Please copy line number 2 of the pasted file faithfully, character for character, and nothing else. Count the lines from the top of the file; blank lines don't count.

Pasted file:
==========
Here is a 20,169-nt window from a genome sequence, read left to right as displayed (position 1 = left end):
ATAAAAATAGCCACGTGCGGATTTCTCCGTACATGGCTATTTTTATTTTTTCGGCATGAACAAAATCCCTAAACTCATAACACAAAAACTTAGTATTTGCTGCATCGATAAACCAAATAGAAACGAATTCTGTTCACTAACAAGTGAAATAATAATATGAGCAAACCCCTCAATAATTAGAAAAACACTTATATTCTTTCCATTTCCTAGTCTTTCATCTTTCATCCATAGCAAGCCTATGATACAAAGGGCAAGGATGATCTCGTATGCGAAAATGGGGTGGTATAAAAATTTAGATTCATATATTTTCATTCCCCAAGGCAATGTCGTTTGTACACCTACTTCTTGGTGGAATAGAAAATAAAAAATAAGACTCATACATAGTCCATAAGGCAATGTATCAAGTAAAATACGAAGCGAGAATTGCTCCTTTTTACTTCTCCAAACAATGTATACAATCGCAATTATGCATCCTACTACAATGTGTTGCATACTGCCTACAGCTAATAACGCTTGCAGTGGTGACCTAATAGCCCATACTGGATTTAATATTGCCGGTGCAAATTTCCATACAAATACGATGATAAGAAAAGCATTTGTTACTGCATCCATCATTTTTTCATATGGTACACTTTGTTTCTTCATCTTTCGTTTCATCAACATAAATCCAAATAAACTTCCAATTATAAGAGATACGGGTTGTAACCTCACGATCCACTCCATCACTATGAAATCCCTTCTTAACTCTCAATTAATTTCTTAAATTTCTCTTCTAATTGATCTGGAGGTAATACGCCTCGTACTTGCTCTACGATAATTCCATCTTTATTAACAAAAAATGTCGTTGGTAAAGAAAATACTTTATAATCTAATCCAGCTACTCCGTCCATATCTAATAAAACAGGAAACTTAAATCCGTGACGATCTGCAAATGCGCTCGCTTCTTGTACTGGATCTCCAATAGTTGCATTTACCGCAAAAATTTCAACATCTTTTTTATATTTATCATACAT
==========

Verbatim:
ATAAAAATAGCCACGTGCGGATTTCTCCGTACATGGCTATTTTTATTTTTTCGGCATGAACAAAATCCCTAAACTCATAACACAAAAACTTAGTATTTGCTGCATCGATAAACCAAATAGAAACGAATTCTGTTCACTAACAAGTGAAATAATAATATGAGCAAACCCCTCAATAATTAGAAAAACACTTATATTCTTTCCATTTCCTAGTCTTTCATCTTTCATCCATAGCAAGCCTATGATACAAAGGGCAAGGATGATCTCGTATGCGAAAATGGGGTGGTATAAAAATTTAGATTCATATATTTTCATTCCCCAAGGCAATGTCGTTTGTACACCTACTTCTTGGTGGAATAGAAAATAAAAAATAAGACTCATACATAGTCCATAAGGCAATGTATCAAGTAAAATACGAAGCGAGAATTGCTCCTTTTTACTTCTCCAAACAATGTATACAATCGCAATTATGCATCCTACTACAATGTGTTGCATACTGCCTACAGCTAATAACGCTTGCAGTGGTGACCTAATAGCCCATACTGGATTTAATATTGCCGGTGCAAATTTCCATACAAATACGATGATAAGAAAAGCATTTGTTACTGCATCCATCATTTTTTCATATGGTACACTTTGTTTCTTCATCTTTCGTTTCATCAACATAAATCCAAATAAACTTCCAATTATAAGAGATACGGGTTGTAACCTCACGATCCACTCCATCACTATGAAATCCCTTCTTAACTCTCAATTAATTTCTTAAATTTCTCTTCTAATTGATCTGGAGGTAATACGCCTCGTACTTGCTCTACGATAATTCCATCTTTATTAACAAAAAATGTCGTTGGTAAAGAAAATACTTTATAATCTAATCCAGCTACTCCGTCCATATCTAATAAAACAGGAAACTTAAATCCGTGACGATCTGCAAATGCGCTCGCTTCTTGTACTGGATCTCCAATAGTTGCATTTACCGCAAAAATTTCAACATCTTTTTTATATTTATCATACAT